Large doughnut-shaped internal carotid artery aneurysm
Department of Neurosurgery, National Defense Medical College, 3-2 Namiki, Tokorozawa, Saitama, 359-8513, Japan, .Acta neurologica Belgica (Impact Factor: 0.89). 02/2012; 112(2):231-2. DOI: 10.1007/s13760-012-0043-z
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ABSTRACT: 240 patients with giant aneurysms admitted to 10 Italian centres were evaluated regarding radiological features and relationships to the outcome. Visualization of the aneurysm without contrast was obtained on CT scan in 49% of patients with aneurysms between 2 and 2.5 cm in diameter (A 1 group) and in 80% of patients with larger aneurysms (A 2 group). Contrast enhancement was homogeneous in 49% of patients, not homogeneous–with central or peripheral hypodensity — in 47% of patients, absent in 4% of patients. Ventricular shift was present in 17% of A1 patients and in 36% of A 2 patients. Hypodense areas were observed in 12% of cases, and calcifications in 19% of cases; bone erosions were rare. On angiography, the most common aneurysmal locations were the intracavernous carotid (21% of cases) and the middle cerebral artery (23% of cases). A neck could be identified on angiography in only 14% of patients, and stenosis of afferent vessel in 16% of patients. Vasospasm was rarely observed on angiography (17% of A 1 and 10% of A 2 patients). Aneurysmal thrombosis (partial, subtotal or total) was present in 48% of A 1 and 76% of A 2 patients (p < 0.001); partial peripheral thrombosis was most commonly observed (one half of cases). Round or oval shapes were most commonly observed, while fusiform, irregular, serpentine or doughnut shapes were rare. A few clinical/radiological relations were considered, such as the relation between partial thrombosis and haemorrhage, symptoms of expanding mass lesion, ischaemic episodes, aneurysmal location. In regard to outcome — and independently form treatment employed — the highest recovery rate was observed for intracavernous and carotid-ophthalmic aneurysms, and the lowest for carotid bifurcation aneurysms.Acta neurochirurgica. Supplement 02/1988; 42:53-9. DOI:10.1007/978-3-7091-8975-7_11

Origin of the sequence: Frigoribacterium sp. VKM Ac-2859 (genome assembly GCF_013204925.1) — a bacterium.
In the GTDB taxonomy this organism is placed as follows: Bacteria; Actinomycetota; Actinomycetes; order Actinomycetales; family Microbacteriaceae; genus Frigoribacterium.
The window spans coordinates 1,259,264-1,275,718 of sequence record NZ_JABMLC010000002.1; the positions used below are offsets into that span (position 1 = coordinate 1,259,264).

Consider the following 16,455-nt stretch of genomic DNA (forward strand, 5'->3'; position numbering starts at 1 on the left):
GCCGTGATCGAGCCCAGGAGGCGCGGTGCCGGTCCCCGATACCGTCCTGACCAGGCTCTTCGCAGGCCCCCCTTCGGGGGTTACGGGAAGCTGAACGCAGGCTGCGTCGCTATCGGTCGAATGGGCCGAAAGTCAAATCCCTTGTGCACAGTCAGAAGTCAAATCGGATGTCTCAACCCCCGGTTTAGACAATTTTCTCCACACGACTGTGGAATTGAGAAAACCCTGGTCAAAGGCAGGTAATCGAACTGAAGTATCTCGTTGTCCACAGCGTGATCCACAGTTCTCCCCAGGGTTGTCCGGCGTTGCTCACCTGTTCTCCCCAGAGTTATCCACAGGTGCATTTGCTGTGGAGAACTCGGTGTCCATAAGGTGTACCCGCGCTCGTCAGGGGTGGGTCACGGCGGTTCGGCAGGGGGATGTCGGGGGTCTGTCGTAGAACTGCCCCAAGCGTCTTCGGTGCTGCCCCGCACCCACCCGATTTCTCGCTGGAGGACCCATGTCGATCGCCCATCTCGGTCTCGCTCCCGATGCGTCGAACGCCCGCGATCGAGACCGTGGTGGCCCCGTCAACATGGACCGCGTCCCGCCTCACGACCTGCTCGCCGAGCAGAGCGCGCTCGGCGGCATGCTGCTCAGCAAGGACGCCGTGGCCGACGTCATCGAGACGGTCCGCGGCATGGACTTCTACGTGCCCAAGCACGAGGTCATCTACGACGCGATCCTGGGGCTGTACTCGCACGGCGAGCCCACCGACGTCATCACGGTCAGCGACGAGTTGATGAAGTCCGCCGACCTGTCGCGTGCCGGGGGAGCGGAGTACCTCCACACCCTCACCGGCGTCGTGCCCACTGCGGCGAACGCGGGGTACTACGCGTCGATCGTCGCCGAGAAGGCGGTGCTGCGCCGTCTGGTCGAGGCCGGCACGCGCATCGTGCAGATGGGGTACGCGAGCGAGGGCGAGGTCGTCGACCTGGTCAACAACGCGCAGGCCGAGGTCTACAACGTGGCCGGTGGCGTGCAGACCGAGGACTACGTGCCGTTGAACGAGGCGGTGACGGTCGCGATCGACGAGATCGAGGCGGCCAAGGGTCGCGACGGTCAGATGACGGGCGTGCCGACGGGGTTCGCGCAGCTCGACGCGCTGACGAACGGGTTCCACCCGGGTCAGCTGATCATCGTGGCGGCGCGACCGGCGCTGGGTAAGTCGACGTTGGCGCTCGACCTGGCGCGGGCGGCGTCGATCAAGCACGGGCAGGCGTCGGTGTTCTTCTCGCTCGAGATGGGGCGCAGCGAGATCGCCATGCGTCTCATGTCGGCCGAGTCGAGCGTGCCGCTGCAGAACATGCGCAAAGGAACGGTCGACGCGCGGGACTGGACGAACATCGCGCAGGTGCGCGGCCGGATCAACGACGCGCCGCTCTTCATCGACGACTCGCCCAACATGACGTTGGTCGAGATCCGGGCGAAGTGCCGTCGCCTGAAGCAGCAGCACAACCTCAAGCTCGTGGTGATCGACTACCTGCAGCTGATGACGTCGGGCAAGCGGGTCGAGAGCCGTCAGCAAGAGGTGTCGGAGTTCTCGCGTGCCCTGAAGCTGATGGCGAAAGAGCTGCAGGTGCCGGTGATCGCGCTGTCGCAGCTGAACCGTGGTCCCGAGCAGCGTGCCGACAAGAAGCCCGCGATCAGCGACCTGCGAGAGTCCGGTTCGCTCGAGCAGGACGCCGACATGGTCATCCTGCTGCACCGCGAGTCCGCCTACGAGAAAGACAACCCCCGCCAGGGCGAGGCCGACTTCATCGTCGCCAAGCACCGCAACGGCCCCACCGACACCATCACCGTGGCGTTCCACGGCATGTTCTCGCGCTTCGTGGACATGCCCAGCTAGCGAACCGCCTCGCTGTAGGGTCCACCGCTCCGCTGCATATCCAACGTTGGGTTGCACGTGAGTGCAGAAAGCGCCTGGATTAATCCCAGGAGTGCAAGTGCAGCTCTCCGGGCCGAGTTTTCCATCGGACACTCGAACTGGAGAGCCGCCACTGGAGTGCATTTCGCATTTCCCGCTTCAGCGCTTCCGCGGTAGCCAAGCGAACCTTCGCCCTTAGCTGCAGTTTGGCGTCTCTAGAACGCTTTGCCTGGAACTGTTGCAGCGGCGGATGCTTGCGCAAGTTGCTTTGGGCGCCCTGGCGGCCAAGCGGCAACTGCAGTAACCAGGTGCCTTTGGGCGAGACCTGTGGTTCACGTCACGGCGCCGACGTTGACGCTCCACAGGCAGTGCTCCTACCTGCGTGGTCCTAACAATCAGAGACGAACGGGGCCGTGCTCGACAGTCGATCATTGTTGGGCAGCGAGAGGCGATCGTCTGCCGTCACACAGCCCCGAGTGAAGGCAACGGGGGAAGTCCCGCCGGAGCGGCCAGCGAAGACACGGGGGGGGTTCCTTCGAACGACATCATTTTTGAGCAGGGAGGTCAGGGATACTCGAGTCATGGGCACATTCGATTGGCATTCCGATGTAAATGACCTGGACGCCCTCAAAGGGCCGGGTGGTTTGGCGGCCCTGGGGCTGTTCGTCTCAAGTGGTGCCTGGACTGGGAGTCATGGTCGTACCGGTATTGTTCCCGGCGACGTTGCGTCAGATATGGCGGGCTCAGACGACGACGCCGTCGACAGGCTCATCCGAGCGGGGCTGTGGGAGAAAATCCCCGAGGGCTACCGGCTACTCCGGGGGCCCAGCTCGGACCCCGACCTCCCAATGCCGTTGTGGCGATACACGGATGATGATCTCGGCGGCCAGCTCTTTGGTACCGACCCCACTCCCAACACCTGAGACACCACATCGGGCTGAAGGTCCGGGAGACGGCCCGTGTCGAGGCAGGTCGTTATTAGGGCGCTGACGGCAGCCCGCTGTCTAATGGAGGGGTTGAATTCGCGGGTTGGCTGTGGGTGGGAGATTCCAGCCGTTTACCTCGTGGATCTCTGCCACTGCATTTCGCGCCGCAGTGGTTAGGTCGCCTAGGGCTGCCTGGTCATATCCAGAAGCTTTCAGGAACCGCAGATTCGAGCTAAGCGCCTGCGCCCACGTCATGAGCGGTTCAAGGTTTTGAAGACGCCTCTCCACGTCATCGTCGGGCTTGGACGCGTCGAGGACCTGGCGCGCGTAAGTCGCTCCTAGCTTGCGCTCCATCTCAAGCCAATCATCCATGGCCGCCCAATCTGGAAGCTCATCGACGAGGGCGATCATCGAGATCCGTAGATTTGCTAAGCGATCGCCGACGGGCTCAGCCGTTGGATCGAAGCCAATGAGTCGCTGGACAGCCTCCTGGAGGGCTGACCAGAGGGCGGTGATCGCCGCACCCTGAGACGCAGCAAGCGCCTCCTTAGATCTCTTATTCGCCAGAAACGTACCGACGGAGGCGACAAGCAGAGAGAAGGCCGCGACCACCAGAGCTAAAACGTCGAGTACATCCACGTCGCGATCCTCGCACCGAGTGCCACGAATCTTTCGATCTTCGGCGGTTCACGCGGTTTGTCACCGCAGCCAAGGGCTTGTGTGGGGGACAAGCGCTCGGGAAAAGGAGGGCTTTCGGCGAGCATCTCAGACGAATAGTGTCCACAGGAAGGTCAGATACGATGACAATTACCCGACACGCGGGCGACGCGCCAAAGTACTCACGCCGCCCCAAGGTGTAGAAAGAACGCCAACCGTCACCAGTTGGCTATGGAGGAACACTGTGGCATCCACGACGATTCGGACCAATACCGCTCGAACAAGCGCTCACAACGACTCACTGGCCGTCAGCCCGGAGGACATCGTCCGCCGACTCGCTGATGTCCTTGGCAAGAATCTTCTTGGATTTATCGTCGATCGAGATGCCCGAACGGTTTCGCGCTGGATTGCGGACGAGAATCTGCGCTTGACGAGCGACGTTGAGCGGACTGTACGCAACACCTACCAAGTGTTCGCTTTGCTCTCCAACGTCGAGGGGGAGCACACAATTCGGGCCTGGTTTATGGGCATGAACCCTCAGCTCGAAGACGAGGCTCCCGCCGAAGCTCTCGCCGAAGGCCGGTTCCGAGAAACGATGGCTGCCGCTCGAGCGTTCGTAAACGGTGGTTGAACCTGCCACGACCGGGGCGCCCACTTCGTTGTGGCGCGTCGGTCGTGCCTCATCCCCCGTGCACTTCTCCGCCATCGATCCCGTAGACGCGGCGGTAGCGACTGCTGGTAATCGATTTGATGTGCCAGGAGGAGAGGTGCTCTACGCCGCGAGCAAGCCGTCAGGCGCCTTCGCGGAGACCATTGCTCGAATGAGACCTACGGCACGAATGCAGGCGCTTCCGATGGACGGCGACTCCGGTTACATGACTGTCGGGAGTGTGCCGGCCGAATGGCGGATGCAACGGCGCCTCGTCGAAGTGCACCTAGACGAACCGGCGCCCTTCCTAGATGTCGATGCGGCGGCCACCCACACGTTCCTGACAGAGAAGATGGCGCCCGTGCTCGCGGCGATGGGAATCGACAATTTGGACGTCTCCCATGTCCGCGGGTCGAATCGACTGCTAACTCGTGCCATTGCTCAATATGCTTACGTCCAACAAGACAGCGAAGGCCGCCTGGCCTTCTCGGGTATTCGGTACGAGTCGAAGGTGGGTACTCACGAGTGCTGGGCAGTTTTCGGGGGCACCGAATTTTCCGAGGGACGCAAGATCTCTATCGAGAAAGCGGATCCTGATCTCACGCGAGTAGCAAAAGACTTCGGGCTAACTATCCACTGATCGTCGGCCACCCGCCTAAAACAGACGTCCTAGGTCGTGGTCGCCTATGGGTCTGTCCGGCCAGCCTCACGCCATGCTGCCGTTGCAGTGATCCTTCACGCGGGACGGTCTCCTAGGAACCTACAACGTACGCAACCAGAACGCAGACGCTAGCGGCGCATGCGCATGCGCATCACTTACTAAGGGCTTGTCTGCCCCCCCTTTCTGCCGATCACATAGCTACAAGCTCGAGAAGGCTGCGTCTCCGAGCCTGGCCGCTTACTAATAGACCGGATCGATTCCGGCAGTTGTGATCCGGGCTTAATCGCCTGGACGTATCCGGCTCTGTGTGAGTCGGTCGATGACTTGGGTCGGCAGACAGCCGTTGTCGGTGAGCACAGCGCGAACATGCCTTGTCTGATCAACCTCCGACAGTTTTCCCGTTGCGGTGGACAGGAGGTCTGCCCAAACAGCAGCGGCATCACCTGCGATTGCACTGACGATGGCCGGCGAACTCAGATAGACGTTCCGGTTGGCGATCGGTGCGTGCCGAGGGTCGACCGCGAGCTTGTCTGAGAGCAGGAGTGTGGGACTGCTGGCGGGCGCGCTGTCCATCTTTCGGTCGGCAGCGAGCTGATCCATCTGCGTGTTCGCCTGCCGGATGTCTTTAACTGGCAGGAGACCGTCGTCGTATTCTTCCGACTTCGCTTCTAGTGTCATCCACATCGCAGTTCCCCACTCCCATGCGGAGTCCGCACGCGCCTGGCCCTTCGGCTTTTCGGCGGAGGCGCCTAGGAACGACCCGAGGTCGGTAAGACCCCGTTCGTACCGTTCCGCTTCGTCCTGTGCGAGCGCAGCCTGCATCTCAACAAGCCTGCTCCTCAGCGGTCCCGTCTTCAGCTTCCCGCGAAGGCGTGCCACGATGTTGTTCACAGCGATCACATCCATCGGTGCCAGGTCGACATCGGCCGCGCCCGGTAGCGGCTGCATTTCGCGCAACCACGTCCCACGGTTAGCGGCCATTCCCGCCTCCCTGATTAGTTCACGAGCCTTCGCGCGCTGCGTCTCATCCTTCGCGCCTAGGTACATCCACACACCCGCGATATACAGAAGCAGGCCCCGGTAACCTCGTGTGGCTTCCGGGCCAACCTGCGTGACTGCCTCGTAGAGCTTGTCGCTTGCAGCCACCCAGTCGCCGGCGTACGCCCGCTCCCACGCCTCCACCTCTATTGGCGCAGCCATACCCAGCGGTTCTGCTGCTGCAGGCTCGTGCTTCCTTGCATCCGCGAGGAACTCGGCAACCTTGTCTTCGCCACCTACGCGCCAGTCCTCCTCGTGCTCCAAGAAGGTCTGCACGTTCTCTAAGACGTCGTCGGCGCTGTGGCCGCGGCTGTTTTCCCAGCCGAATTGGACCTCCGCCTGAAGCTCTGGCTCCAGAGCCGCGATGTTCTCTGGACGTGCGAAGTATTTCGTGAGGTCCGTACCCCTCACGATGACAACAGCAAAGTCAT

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ABSTRACT: To evaluate the usefulness of three-dimensional CT angiography (CTA), in which contrast material is used to create reformations of dynamic scans, in the diagnosis and the preoperative evaluation of cerebral aneurysms. We used 3-D CTA to examine 65 patients with suspected or angiographically verified cerebral aneurysms. A blind study was performed to evaluate the diagnostic accuracy of 3-D CTA for cerebral aneurysms with the use of conventional angiography as the reference standard. In 50 patients, conventional angiography revealed 73 cerebral aneurysms ranging from 2 to 32 mm in maximum diameter. Three of the 73 cerebral aneurysms were located outside the imaging volume of 3-D CTA. The sensitivities of the two neuroradiologists for the remaining 70 aneurysms were 67% and 70%, respectively. Although 3-D CTA depicted cerebral aneurysms 5 mm or larger with good accuracy, it was less useful for the detection of smaller aneurysms. For the evaluation of giant aneurysms, this technique elucidated the relationships among the aneurysm, surrounding arteries, and neighboring bone structure. Three-dimensional CTA is useful for the diagnosis of cerebral aneurysms with diameters of 5 mm or more. This technique is especially useful in the preoperative evaluation of giant aneurysms.American Journal of Neuroradiology 04/1996; 17(3):447-54. · 3.59 Impact Factor
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